Jordan Vonderhaar, Texas Observer, Nov. 21, 2023
"Forty miles south of Ciudad Juárez, protected from the glaring desert sun by a blanket tied to a ladder, a mother nurses her nine-month-old...
Miriam Jordan, New York Times, Nov. 28, 2023
"The story of the Miskito who have left their ancestral home to come 2,500 miles to the U.S.-Mexico border is in many ways familiar. Like others coming...
"Four national immigration experts will discuss the changing landscape of border law and policies at a free Dec. 6 webinar sponsored by the American Bar Association Commission on Immigration...
Theresa Vargas, Washington Post, Nov. 25, 2023
"The Northern Virginia doctor was born in D.C. and given a U.S. birth certificate. At 61, he learned his citizenship was granted by mistake."
Cyrus Mehta and Jessica Paszko, Nov. 24, 2023
" This is the story of our client Nadia Habib who was in immigration proceedings from 18 months till 31 years until an Immigration Judge granted her...
Dan Berger, Steve Yale-Loehr, Emily Hindle, and Hun Lee, January 28, 2021, Brookings
"Despite our collective decades of experience in immigration, our heads have been spinning. The immigration world is very much in flux as numerous court cases challenge Trump administration immigration changes, and COVID-19 has led to the rethinking of some established practices. For instance, the week before the inauguration, the Trump Administration announced a new compliance office to oversee STEM OPT (36 months of work authorization for international students in science, technology, engineering and math). At first there was fear – would the new enforcement effort discourage students from choosing the United States to study? An article in Forbes magazine the day before the inauguration wondered what tack the Biden Administration would take. Those interviewed hoped the new OPT oversight program could actually be used to send a strong message to international students, and provide much needed support and assistance to schools, students, and ultimately the employers seeking to hire them.
Following on this example, the Biden Administration can dramatically improve the employment-based immigration system in the United States, without help from Congress, based on specific strategies that we lay out below.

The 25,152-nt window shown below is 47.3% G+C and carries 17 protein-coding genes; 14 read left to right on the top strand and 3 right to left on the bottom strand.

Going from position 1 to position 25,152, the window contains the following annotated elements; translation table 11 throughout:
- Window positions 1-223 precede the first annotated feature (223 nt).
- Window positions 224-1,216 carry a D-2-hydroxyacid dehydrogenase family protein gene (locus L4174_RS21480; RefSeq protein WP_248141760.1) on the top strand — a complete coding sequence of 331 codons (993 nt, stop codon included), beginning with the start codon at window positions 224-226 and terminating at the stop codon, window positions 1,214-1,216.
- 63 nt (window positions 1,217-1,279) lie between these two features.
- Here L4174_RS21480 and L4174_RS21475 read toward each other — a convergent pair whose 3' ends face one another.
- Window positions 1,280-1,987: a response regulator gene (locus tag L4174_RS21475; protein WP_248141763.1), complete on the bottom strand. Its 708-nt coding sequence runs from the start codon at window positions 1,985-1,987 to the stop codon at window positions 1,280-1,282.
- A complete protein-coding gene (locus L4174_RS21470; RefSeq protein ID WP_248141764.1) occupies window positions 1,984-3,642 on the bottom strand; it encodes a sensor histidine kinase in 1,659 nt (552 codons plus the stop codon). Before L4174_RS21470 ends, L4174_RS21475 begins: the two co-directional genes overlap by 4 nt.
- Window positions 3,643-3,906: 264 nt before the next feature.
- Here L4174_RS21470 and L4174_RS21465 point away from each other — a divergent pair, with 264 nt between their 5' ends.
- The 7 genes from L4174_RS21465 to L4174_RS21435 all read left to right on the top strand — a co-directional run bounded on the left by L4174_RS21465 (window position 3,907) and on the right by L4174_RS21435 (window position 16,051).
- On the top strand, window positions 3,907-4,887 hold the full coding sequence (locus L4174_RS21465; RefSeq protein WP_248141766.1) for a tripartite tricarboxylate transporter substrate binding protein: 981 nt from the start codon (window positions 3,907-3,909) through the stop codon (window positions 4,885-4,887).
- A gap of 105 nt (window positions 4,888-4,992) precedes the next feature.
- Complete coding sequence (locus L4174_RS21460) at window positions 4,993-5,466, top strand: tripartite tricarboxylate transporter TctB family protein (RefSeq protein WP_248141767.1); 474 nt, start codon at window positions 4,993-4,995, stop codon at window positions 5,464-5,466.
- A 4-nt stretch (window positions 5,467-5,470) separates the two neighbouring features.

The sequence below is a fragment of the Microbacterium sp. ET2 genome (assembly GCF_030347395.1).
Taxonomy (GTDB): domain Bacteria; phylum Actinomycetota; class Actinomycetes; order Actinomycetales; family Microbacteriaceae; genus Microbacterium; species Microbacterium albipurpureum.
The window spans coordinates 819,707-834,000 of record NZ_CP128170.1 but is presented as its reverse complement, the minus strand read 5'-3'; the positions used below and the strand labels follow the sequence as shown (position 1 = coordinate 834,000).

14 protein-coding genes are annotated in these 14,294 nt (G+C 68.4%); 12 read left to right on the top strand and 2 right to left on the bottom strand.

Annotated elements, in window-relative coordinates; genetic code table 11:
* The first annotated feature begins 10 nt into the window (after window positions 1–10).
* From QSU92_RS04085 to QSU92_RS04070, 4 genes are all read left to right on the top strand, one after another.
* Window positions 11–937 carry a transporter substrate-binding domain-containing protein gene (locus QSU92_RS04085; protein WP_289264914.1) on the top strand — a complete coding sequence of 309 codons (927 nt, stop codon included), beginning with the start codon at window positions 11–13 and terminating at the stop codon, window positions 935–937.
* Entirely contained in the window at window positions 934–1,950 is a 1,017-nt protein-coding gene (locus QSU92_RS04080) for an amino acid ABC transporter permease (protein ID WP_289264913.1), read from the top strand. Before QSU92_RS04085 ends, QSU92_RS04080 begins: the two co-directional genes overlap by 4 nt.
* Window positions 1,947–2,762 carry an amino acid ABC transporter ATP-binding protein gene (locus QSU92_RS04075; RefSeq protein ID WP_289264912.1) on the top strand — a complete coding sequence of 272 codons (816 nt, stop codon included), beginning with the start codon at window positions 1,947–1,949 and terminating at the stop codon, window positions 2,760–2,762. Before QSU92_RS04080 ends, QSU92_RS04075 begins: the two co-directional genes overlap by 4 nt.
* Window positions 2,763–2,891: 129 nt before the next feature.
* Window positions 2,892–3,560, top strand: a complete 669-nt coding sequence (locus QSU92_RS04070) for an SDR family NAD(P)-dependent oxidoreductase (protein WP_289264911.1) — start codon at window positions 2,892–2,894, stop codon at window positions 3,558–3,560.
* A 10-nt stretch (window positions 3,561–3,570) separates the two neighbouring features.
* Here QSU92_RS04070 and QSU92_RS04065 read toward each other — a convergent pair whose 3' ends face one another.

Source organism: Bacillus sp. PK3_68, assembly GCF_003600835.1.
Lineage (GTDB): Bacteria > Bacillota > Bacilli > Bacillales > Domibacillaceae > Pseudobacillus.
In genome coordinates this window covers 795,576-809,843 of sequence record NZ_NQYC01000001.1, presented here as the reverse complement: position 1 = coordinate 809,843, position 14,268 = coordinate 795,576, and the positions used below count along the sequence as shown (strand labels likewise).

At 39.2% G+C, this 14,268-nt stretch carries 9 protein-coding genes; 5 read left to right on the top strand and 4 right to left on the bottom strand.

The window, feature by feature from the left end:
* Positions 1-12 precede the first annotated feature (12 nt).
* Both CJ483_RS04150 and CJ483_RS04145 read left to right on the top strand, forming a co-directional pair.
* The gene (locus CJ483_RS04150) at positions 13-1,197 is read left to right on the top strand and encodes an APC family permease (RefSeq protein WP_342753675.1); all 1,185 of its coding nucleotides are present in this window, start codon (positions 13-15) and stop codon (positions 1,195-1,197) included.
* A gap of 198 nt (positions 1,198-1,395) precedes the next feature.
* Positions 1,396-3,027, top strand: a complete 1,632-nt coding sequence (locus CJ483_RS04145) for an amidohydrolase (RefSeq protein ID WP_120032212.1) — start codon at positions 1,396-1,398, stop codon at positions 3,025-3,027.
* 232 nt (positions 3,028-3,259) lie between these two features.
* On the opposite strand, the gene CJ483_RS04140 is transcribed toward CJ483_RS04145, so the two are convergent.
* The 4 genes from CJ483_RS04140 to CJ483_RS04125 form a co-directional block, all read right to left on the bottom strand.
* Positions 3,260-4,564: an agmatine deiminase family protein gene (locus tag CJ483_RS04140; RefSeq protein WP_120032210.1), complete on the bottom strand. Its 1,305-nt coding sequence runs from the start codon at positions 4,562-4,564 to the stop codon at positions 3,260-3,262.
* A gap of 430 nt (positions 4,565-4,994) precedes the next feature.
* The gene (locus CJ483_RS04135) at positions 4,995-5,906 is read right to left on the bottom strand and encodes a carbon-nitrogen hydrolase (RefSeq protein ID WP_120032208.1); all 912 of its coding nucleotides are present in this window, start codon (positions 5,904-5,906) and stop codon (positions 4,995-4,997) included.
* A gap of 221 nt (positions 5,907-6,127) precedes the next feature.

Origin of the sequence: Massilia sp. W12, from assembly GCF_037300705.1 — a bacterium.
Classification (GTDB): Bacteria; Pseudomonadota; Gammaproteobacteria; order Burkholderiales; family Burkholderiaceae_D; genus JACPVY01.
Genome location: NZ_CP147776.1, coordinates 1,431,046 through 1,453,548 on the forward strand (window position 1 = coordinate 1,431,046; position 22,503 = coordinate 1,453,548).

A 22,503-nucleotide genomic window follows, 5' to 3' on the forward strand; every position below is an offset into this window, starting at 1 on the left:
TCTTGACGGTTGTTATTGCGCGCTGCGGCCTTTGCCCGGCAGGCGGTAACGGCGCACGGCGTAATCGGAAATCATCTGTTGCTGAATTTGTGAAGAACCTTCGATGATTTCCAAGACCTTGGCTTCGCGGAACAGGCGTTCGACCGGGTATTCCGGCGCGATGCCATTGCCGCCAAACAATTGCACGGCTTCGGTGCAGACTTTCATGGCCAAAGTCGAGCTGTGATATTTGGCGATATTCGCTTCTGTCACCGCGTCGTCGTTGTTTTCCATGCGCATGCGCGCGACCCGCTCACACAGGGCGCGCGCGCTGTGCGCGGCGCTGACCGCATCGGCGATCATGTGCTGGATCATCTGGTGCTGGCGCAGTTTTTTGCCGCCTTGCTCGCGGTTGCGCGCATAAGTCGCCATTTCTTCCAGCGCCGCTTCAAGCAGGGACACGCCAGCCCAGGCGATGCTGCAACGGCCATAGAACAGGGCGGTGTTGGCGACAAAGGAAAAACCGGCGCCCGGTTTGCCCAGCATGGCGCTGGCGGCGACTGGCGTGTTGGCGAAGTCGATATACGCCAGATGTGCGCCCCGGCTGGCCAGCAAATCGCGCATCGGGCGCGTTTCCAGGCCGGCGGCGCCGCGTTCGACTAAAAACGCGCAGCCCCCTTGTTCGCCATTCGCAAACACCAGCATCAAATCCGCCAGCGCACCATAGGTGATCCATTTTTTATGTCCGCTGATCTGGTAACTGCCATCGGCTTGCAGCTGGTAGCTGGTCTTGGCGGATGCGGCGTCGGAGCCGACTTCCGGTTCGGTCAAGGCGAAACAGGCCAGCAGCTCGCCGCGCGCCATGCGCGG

This article recommends specific actions that the Biden administration should take to support employment-based immigration that do not need congressional action. In drafting, we noticed that: (1) many others had written on this general topic, ranging from simple bullet points to long discussions; and (2) structural change will lead to longer-term improvements more than individual actions. Specific recommendations are a moving target, and one more reason why we focus instead on structural changes to help our economy attract and retain needed international essential workers. While humanitarian and family immigration categories may deservedly take much of the initial immigration attention of the Biden administration, employment-based/student immigration is particularly important for economic growth. As the Biden Administration is facing demands from many stakeholders on how to reform the immigration system, we reviewed plans from 14 organizations published after the 2020 election to help focus the discussion on employment-based/student immigration. We found four trends and present them here: (1) remove impediments to immigration; (2) improve the predictability of the immigration system; (3) resume the use of discretion by immigration officers; and (4) expand customer service. Those 14 plans are linked below with summaries, and we believe they align with the general Biden immigration goals. It is our hope that positive changes in this policy area will occur, particularly as the majority of Americans support legal immigration.
We have chosen to include in this analysis F and J visas for international students and scholars, even though they are not technically part of the employment-based immigration categories. International students face hurdles to work in the United States after graduation, even though many studies demonstrate the economic value of international students and scholars. Just recently, the National Center for Science and Engineering Statistics noted that forty percent of doctoral degrees awarded in science and engineering last year went to temporary-visa holders, and former UN Ambassador Samantha Powers argued in Foreign Affairs for using the U.S. immigration system to promote ‘academic excellence.” Forbes magazine has recently taken the same approach we do in grouping employment-based visas and student visas in looking forward to the Biden agenda."